Harsh climatic conditions do not affect different plants in the same way. So you need to know the exact requirements of a particular plant for the climate.
Coral Bells can survive any winter because of its excellent hardiness. Use well-drained soil and mulch to make the plant more comfortable in winter.
Below I will go into more detail on what you need to do to make it even easier for the plant to survive the winter. You will also learn what to do and what not to do to make sure heuchera comes out of winter in good health.
Use well-draining soil
It is very important that you use well-drained soil when planting. As a result, water will not stagnate near the bush.
Coral Bells are usually quite wet in the winter. It can be snow, rain, or just wet soil. During thaws, the situation is even worse and stem rot can begin. You should definitely drain this water as far down into the ground as possible.
To do this, mix 1-2 buckets of soil conditioner with the native soil when planting and only then plant Coral Bells.
An additional advantage of such a substrate is that it will be much easier for the plant to develop a root system. As a result, the bush will be more lush and beautiful.
It is also good practice to create drainage under the plant. Dig a hole three times deeper than the root system and put half a bucket of stones in it. This way you will save the plant from the problem of excessive moisture.
The next thing you want to do is water Coral Bells well before winter. This is to ensure that the plant stores enough water for the winter because it uses its internal reserves at this time.
From September onwards, keep an eye on the soil around the bush. And as soon as it is 1-1.5 inches dry, water the heuchera right away. Use about 1 gallon of water for each plant.
Avoid watering in wet weather. Also, don’t use too much water to keep the soil from turning into a swamp.
As soon as it gets colder and snowfalls, stop watering completely. The only exception is if the winter is too dry and warm.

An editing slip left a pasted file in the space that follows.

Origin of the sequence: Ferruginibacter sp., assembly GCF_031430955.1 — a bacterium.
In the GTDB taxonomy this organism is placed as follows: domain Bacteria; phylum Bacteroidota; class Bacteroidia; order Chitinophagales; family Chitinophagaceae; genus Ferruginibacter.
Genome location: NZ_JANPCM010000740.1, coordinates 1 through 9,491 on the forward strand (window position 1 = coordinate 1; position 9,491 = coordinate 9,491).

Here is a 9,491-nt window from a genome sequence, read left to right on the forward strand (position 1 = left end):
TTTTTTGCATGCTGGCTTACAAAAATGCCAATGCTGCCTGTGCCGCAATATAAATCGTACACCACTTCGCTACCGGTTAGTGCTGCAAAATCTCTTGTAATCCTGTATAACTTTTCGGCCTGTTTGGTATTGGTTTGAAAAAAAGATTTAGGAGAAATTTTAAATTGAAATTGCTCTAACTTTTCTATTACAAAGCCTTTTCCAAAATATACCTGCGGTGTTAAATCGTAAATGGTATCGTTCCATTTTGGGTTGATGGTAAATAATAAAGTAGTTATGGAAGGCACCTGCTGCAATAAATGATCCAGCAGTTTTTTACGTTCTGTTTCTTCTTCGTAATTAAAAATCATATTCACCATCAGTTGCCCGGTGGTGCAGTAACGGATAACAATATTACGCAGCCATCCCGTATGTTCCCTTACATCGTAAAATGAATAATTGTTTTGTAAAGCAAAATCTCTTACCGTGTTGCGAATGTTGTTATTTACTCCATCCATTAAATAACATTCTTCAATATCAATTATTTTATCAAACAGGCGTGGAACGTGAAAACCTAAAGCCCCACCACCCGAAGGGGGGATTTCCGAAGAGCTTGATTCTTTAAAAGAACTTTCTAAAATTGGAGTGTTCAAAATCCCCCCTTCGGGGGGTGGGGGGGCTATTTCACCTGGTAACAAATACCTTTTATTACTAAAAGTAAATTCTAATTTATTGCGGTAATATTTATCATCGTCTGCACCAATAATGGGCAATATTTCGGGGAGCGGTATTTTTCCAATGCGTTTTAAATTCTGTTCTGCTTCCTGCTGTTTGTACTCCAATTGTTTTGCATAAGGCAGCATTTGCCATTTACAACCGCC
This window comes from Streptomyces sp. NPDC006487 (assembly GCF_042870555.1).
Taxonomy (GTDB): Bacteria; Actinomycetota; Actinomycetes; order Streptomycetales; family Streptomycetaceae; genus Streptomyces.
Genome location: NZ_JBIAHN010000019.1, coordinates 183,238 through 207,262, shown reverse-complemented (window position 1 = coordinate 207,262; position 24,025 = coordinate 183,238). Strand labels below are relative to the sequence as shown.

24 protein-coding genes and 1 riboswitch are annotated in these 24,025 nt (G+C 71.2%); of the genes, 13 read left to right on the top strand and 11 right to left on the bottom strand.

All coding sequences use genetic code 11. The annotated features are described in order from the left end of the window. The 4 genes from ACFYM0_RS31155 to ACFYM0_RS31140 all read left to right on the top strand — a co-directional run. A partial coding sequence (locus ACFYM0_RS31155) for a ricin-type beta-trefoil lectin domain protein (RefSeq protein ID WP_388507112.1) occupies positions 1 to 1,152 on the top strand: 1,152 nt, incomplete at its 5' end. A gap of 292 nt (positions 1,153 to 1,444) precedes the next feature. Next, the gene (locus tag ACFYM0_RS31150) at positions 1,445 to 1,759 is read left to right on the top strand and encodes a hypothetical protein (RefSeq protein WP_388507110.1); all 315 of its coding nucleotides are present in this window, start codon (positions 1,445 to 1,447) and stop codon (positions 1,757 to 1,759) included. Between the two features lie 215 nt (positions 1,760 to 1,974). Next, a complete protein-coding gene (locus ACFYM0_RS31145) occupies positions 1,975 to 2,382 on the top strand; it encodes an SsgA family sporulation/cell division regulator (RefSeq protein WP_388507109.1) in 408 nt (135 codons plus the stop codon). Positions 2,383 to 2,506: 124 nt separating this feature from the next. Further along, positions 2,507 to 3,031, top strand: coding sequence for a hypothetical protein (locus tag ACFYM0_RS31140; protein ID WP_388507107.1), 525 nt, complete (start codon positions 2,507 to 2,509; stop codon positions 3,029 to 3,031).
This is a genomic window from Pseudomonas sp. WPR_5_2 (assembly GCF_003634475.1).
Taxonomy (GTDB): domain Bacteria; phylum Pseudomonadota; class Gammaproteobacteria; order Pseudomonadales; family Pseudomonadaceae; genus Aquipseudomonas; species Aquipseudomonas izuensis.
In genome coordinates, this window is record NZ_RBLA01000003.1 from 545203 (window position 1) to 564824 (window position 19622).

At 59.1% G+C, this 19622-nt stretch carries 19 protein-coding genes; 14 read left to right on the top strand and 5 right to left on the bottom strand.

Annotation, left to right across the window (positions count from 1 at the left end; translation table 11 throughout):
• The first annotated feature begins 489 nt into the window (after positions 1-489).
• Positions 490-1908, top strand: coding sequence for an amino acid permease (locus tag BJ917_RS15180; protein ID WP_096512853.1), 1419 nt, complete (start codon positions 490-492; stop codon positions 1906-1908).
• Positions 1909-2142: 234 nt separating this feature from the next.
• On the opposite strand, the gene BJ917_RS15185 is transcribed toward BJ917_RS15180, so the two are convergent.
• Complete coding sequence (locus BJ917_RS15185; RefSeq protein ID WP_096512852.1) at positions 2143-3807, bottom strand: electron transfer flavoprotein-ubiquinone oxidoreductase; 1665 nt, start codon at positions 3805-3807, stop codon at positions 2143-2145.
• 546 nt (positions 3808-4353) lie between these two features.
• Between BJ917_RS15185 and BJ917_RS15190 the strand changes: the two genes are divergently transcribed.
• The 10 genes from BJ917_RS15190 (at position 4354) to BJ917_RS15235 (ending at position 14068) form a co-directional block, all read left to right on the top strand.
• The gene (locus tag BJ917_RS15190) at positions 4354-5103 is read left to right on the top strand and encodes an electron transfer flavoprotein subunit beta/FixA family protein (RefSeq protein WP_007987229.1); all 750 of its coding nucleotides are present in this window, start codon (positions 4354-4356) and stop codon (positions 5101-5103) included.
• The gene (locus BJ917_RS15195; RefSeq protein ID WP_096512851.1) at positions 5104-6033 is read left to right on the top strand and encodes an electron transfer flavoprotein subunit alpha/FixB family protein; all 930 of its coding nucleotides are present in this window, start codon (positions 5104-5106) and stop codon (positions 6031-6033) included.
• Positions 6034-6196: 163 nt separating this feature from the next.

Clean the bush
Next, you need to clean Coral Bells of all dead parts. This way you will protect the plant from possible rotting during the winter thaw.
First of all, this applies to the flower petioles. There is no need to leave them in for the winter. The flower stalks are usually very strongly attached to the stem so tear them off very carefully.
Do this in early fall so that the wounds have time to heal by winter. If you are cleaning the plant in the second half of the fall, it is better to cut off the flower stalks 1 to 2 inches away from the stem so as not to injure the plant.
The same goes for dry leaves. Cut them off at a small distance from the stem. Take care not to damage the stem, otherwise, the wounds may begin to rot.
Also, remove all plant debris from under the shrub. This is to prevent them from rotting in the thaw.
Mulch the plant
There are many benefits to mulching plants. One of them is more comfortable overwintering.
If you mulch Coral Bells, the heat that will come from under the ground will be retained near the roots. As a result, the plant will lose less energy during hard frosts.
Use only organic materials as mulch. Pine bark or compost work best. Avoid artificially made mulch, such as shredded car tires.
A layer of mulch should be at least 2 inches. Don’t cover the stem too much; it should remain slightly above the surface.
Mulch the surface around the bush twice its diameter.
Among other things, the mulch will give some decorative value to your flower bed.
Don’t prune heuchera
What you don’t want to do is prune Coral Bells on the eve of winter. The plant absolutely does not need open wounds when it is dormant.
If you cut the heuchera in late fall or early winter, the wounds will not heal. They will rot during the thaw, and then the rot will spread to the whole plant. As a result, you will either lose the plant or it will take a very long time to recover.
Over time, the stem of Coral Bells will elongate and the plant will lose its attractive appearance. If you have to cut it back, do it in late spring but never over the winter.